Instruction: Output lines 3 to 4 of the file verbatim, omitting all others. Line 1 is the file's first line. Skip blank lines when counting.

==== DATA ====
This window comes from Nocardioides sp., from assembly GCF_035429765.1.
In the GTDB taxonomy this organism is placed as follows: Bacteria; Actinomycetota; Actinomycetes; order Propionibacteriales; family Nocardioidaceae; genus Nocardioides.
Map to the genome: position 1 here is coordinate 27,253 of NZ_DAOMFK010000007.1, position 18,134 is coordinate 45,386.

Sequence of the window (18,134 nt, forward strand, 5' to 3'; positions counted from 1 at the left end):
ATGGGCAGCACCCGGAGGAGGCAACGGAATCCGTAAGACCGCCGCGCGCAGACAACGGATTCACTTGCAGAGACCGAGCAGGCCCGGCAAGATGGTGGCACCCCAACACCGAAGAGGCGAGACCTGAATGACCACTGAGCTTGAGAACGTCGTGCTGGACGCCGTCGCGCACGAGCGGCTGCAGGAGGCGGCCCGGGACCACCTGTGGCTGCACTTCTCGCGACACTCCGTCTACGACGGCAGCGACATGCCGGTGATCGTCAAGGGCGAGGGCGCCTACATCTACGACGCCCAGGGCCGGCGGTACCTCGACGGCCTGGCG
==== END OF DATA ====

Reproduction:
Map to the genome: position 1 here is coordinate 27,253 of NZ_DAOMFK010000007.1, position 18,134 is coordinate 45,386.

Sequence of the window (18,134 nt, forward strand, 5' to 3'; positions counted from 1 at the left end):